Team Practice at Witter Baseball Field

M/Tu 8/26 – 10/23 from 3:30pm – 5:00pm and Wed from 2:15pm – 3:45pm

JUNIOR VOLLEYBALL

Have fun and grasp the basic knowledge of the game of volleyball through engaging and high energy drills! This program will emphasize individual skill development.

GRADES 4-5 194400

Buzz Redford Gym

Wed 8/28-10/9 from 3:45pm – 5:00pm

PMS VOLLEYBALL

GRADE 6 194429

Come join the fun and engaging game of volleyball! Become more knowledgeable players and develop a solid understanding of the game through individual and team drills as well as intramural scrimmages!

Buzz Redford Gym

Wed 8/28-10/11 from 2:15pm – 3:45pm and Fri from 3:30pm – 5:00pm

GRADE 7 194430

GRADE 8 194431

Grow as a volleyball player and teammate and deepen your knowledge of the game. Be challenged by coaches that are eager to see you develop and have a blast representing the Highlander Volleyball Program through engaging competition with neighboring schools! Piedmont Middle School enrollment is required.

Registration required for clinics and evaluation.

PRE-SEASON CLINIC & EVALS at Morrison Gyms

Wed 8/21 from 2:15pm – 3:45pm

Mandatory evaluations are to assess interest and skill level, no cuts.

TEAM PRACTICE

Morrison/Buzz Gyms

8/26 – 10/17 (90 minute time blocks)

M/Tu/Th from 3:30pm – 5:00pm and Wed from 2:15pm – 3:45pm

Games: Can be Mon – Th starting at 4:00, or 5:00pm

MIDDLE SCHOOL EVENING TENNIS (Beginning & Intermediate/Advanced)

Work with Coach Jim Landes to improve your tennis game. You learn techniques and skills that can be used for a lifetime of tennis. Class will cover tennis fundamentals including forehands, backhands, volleys, and serves. This class is for beginners players with no or limited experience. Grouped by skill level.

Beginning  194085

Int/Adv 194086

READ the full Piedmont Recreation Department information HERE.

Jul 7 2019

City Commissions Will Not Meet in July

There will be a lull in City Commission meetings throughout the month of July with no meetings of the Park, Planning or Recreation Commissions.  In addition, the standard July 15, 2019, City Council meeting will not be held.

Scheduled July meetings of the Budget Advisory and Financial Planning Committee and the Police and Fire Pension Board have not been cancelled.

The City Charter revision (Charter Amendment Measure BB) approved by Piedmont voters at the November 2018 election eliminated the requirement that the City Council meet twice a month.

Jun 21 2019

Fencing in Lower Dracena Park Quarry will be increased.

DRACENA PARK QUARRY FENCING PROJECT June 25th to June 28th

The grassy circle in Lower Dracena Park, site of the old Dracena rock quarry, has had an ongoing issue with rocks sliding off the walls of the former quarry onto the encircling walkway. Although potentially dangerous, children frequently find climbing on the unstable rock sides adventurous.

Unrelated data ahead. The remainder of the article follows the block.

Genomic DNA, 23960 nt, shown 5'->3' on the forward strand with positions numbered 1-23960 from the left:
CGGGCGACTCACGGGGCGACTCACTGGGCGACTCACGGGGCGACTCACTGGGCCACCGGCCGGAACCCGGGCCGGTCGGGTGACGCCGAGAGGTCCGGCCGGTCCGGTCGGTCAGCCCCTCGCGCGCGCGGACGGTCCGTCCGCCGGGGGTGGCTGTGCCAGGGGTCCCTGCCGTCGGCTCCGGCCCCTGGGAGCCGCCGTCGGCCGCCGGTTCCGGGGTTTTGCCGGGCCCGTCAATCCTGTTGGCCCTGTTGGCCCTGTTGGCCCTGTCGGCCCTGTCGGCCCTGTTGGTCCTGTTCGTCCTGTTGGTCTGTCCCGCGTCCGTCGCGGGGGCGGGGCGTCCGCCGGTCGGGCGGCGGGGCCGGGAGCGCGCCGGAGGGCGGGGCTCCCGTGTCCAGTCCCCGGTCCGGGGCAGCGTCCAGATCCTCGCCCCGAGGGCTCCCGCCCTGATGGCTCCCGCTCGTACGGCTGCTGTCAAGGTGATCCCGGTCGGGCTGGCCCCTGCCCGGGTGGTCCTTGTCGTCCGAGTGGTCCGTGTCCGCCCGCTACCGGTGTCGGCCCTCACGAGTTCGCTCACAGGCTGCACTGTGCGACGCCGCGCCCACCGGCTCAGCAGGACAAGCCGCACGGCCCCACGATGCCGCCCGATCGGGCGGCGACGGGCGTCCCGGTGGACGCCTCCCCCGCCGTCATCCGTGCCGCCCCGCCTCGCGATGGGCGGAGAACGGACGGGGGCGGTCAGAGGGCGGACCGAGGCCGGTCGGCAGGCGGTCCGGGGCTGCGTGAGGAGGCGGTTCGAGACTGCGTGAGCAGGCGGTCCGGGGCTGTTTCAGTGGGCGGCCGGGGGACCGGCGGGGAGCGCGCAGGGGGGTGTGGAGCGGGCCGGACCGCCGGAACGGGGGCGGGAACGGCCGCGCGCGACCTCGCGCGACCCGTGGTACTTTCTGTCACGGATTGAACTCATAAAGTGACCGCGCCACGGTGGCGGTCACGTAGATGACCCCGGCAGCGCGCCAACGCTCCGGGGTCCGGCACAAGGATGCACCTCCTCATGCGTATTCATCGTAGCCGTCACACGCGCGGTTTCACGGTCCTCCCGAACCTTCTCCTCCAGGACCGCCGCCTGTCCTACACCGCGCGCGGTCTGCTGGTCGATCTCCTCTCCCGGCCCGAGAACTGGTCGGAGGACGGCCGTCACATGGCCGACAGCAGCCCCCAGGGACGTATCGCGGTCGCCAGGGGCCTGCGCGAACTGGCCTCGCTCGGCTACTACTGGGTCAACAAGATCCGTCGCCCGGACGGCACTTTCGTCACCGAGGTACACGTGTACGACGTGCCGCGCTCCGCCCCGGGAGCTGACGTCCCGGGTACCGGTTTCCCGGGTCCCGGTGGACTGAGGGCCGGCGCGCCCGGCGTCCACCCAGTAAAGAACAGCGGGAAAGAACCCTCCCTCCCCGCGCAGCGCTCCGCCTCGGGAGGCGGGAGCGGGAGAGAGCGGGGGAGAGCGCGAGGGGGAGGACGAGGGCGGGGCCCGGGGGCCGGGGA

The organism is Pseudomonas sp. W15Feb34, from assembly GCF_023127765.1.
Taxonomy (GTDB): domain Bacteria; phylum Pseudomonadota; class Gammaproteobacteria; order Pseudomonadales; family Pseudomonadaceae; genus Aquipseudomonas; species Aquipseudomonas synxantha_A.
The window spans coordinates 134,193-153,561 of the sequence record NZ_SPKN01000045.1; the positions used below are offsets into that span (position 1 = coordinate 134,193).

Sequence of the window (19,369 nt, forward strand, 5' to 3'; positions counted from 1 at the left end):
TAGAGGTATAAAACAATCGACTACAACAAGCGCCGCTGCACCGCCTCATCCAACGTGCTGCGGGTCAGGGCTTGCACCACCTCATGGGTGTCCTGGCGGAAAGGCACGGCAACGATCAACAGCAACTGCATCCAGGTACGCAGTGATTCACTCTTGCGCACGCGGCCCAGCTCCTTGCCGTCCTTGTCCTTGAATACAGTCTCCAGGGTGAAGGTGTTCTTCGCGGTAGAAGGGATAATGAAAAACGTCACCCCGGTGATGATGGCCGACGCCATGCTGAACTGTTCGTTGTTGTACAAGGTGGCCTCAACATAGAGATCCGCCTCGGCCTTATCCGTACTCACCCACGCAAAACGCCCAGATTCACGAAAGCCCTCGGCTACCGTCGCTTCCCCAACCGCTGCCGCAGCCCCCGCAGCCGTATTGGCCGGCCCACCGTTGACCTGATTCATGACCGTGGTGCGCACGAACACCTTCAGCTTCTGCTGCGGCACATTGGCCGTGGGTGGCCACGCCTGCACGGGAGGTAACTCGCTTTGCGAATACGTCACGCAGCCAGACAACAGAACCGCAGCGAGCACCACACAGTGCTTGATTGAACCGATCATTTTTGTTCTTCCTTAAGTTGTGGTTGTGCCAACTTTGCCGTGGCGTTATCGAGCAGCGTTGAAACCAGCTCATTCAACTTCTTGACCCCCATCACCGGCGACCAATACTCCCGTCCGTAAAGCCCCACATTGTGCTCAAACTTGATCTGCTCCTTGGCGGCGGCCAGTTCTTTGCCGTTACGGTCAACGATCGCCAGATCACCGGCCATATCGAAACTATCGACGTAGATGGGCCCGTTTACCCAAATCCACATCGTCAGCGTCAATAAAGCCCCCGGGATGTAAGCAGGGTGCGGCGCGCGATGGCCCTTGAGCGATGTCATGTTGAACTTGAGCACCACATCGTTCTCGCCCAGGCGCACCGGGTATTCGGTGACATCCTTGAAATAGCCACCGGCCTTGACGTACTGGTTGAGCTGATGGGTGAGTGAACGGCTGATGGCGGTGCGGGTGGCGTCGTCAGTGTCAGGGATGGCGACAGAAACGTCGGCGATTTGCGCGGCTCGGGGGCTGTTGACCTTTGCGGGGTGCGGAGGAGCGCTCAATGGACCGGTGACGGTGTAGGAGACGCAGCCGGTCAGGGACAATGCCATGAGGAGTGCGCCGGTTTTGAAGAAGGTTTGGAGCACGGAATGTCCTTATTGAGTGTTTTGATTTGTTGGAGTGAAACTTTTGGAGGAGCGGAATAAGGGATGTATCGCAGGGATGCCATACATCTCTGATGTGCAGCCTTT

The potential for rock slides has been known since Dracena Park was originally developed decades ago from a pond, old quarry, and City storage facility. 

Park goers have long noticed strong fencing intermittently  installed around the quarry sides placed to keep rocks from falling on those enjoying the park.  Existing fencing has proven to be insufficient, as rocks often cascade below onto the perimeter walkway.

The new fencing is being installed in rock slide areas to  further protect park visitors and prevent children from climbing on the dangerous rock sides.

The City of Piedmont will install safety fencing within certain areas of the Dracena Park quarry area between Tuesday, June 25th and Friday, June 28th. During this work, the quarry area will be closed for public use between 8:00 a.m. and 5:00 p.m. and barricades and signage will be in place during this time. The Tot Lot and all other areas of the park will remain open to all users while the quarry area is closed.

As with all construction projects, there may be periods of time when there will be noise and dust created. Best management practices will be in place to minimize impacts to nearby residents and park users. The City will be reserving the needed parking spaces for the contractor at the end of Artuna Ave.

If you have questions regarding this project or have special circumstances that the City should be aware of, please contact Director of Public Works Chester Nakahara at (510) 420-3061 or via email at cnakahara@piedmont.ca.gov. Thank you for your cooperation.